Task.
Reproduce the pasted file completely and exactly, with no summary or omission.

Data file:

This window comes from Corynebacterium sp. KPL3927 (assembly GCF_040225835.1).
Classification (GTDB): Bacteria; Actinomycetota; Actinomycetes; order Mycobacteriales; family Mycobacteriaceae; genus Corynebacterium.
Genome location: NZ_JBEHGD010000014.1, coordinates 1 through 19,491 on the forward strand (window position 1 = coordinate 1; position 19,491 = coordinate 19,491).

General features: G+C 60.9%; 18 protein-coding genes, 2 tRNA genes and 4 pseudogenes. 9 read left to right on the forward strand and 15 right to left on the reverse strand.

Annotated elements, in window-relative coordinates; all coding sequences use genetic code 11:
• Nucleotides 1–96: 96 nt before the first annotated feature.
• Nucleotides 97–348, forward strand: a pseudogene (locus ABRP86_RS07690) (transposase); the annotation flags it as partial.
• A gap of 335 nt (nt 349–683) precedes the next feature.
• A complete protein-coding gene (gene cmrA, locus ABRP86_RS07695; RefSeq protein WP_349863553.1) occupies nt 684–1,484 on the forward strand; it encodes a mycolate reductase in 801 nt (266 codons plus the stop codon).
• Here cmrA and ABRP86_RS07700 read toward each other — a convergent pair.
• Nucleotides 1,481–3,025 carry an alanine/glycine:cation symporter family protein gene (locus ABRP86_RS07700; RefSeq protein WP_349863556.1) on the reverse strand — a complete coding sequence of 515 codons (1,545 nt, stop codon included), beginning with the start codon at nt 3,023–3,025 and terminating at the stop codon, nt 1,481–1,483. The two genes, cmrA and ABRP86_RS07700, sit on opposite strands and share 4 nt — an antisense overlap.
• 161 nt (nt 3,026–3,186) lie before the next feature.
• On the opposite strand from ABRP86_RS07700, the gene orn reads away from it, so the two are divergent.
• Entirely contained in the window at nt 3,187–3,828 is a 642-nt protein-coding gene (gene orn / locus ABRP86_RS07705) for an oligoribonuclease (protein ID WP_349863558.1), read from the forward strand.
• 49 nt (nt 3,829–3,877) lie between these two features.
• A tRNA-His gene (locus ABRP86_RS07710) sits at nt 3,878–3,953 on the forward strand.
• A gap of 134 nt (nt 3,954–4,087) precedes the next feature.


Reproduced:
This window comes from Corynebacterium sp. KPL3927 (assembly GCF_040225835.1).
Classification (GTDB): Bacteria; Actinomycetota; Actinomycetes; order Mycobacteriales; family Mycobacteriaceae; genus Corynebacterium.
Genome location: NZ_JBEHGD010000014.1, coordinates 1 through 19,491 on the forward strand (window position 1 = coordinate 1; position 19,491 = coordinate 19,491).

General features: G+C 60.9%; 18 protein-coding genes, 2 tRNA genes and 4 pseudogenes. 9 read left to right on the forward strand and 15 right to left on the reverse strand.

Annotated elements, in window-relative coordinates; all coding sequences use genetic code 11:
• Nucleotides 1–96: 96 nt before the first annotated feature.
• Nucleotides 97–348, forward strand: a pseudogene (locus ABRP86_RS07690) (transposase); the annotation flags it as partial.
• A gap of 335 nt (nt 349–683) precedes the next feature.
• A complete protein-coding gene (gene cmrA, locus ABRP86_RS07695; RefSeq protein WP_349863553.1) occupies nt 684–1,484 on the forward strand; it encodes a mycolate reductase in 801 nt (266 codons plus the stop codon).
• Here cmrA and ABRP86_RS07700 read toward each other — a convergent pair.
• Nucleotides 1,481–3,025 carry an alanine/glycine:cation symporter family protein gene (locus ABRP86_RS07700; RefSeq protein WP_349863556.1) on the reverse strand — a complete coding sequence of 515 codons (1,545 nt, stop codon included), beginning with the start codon at nt 3,023–3,025 and terminating at the stop codon, nt 1,481–1,483. The two genes, cmrA and ABRP86_RS07700, sit on opposite strands and share 4 nt — an antisense overlap.
• 161 nt (nt 3,026–3,186) lie before the next feature.
• On the opposite strand from ABRP86_RS07700, the gene orn reads away from it, so the two are divergent.
• Entirely contained in the window at nt 3,187–3,828 is a 642-nt protein-coding gene (gene orn / locus ABRP86_RS07705) for an oligoribonuclease (protein ID WP_349863558.1), read from the forward strand.
• 49 nt (nt 3,829–3,877) lie between these two features.
• A tRNA-His gene (locus ABRP86_RS07710) sits at nt 3,878–3,953 on the forward strand.
• A gap of 134 nt (nt 3,954–4,087) precedes the next feature.